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(Pocket-lint) - Logitech's latest webcam promises to pack a real punch and make keeping in touch with your family or friends a real doodle, but does it? We get video calling to find out.

The Logitech QuickCam Pro 9000 sits at the top end of the company's webcam offering and comes with a number of features to prove it.

Designed with a fairly hefty stand the camera can be positioned on the desk by your computer, or hinged over the top of your monitor. The main body of the device sports the camera, a light to let you know what is going on and a decent enough microphone.

The same main body has a good degree of movement and this helps when positioning the webcam as you can pretty much put it anywhere without restriction.

The only qualm is the length of the cable that it comes with. 1.5m might sound long, but if you've got to get it from the top of a monitor to a desktop computer under your desk you're going to struggle - we certainly did - and therefore the investment in an additional USB cable might be worthwhile.

On to the camera itself and the QuickCam Pro 9000 sports a 2 megapixel sensor with Carl Zeiss lens. The result is a crisp clear image that will really pick up you, text and your surroundings. The megapixel quality also means that you'll get a video resolution of 960 x 720 pixels (theoretically HD), and you'll also be able to shoot 8 megapixel still shots with the use of Logitech's accompanying software.

In use and you'll get a wide angle shot that means if you're trying to get in you and the family you won't have any trouble. The auto focus functionality works well and overall the image quality is very good as you would expect.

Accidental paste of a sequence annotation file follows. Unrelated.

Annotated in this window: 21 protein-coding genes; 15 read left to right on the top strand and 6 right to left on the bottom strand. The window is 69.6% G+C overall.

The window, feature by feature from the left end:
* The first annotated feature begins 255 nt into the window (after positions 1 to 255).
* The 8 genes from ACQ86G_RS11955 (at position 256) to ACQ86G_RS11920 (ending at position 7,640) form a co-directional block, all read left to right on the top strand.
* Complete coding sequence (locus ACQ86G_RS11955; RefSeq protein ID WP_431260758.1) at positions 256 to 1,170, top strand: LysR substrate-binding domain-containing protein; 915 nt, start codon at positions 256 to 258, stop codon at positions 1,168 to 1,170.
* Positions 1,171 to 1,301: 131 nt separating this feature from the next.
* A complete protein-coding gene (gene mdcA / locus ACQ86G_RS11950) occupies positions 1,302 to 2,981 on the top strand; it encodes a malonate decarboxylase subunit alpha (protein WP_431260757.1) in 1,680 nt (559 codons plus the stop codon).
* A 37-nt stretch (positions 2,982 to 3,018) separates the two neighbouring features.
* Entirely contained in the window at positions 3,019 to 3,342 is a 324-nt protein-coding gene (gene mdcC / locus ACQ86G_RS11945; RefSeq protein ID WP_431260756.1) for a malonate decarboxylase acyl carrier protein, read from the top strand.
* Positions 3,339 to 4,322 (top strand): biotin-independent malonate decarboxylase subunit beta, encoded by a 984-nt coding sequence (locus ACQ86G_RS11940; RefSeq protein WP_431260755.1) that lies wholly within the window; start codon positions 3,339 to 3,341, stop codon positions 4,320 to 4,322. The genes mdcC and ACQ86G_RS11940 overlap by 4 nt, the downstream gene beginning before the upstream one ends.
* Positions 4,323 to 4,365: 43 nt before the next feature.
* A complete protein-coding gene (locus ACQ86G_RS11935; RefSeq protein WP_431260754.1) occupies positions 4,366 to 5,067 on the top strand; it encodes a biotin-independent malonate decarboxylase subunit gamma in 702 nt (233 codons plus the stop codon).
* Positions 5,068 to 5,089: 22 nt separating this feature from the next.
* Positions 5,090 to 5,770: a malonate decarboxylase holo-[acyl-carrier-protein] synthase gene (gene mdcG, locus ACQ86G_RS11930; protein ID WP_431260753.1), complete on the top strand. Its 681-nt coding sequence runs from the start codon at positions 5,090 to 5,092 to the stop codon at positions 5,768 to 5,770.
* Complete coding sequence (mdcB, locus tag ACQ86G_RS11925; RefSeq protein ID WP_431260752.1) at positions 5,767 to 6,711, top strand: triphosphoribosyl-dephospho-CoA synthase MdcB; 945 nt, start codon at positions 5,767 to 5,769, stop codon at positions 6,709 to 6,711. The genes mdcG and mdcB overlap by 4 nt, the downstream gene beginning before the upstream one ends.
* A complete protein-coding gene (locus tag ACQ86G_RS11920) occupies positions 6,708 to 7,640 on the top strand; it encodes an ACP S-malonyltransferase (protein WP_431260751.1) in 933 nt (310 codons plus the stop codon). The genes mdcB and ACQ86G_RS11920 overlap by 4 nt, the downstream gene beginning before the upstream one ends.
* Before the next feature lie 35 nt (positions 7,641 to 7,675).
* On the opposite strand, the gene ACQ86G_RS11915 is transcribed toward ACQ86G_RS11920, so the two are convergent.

In an attempt to help even further the Logitech QuickCam Pro 9000 also features something called RightLight 2 technology. In English this means that the camera will intelligently change and adapt to the environment to, according to Logitech "to produce the best possible images in dimly lighted or poorly backlighted settings".

In practice and we would have to say that the camera does a very good job of doing just that coping with the majority of lighting effects we threw at it.

Likewise a similar technology has been used for the sound and the microphone. This time called RightSound, the technology promises to reduce background noise and improve speech quality. Again in our tests the Pro 9000 performed very well.

When it comes to software everything is run out of a menu console. Here you get access to the web camera itself where you can take still images, as well as video with plenty of options to get what you want from the camera.

Beyond the basic functions however there is also a privacy option that allows you to replace the video feed with a still image, and for fun the ability to add fun effects to your video.

Good for the kids you can add hats, beards, glasses and other accessories, however you can then take it one step further and even opt to turn yourself into an alien or a cat which in the corporate world is pretty pointless but could be fun with the grannies.

Additionally Logitech not tying themselves to one video conference software offers quick access to all the major applications from Skype to Microsoft's Live Messenger to AOL's AIM service.

The only catch however is that while the webcam will work with a Mac, none of the software is Mac compatible.

It is also worth bearing in mind that the quality of the video received is dependent on your web connection not only at your end, but at the end they were receiving the video. In our tests depending on how our ISP was performing quality at the receiving end was either amazing or just about okay. What also made a difference was making the call (via Skype) over a wireless or wired connection and this is something you should bear in mind if you are looking to make lots of video calls.

The only other thing to bear in mind is the wide angle, great if you want to include the family and your surroundings, however not if you want to hide the fact that your bedroom, or office is a mess beyond your desk.


But overall at around £55 while this is one of the more expensive webcams on the market, the build quality and performance are worth the expense.

Writing by Stuart Miles. Originally published on 13 December 2007.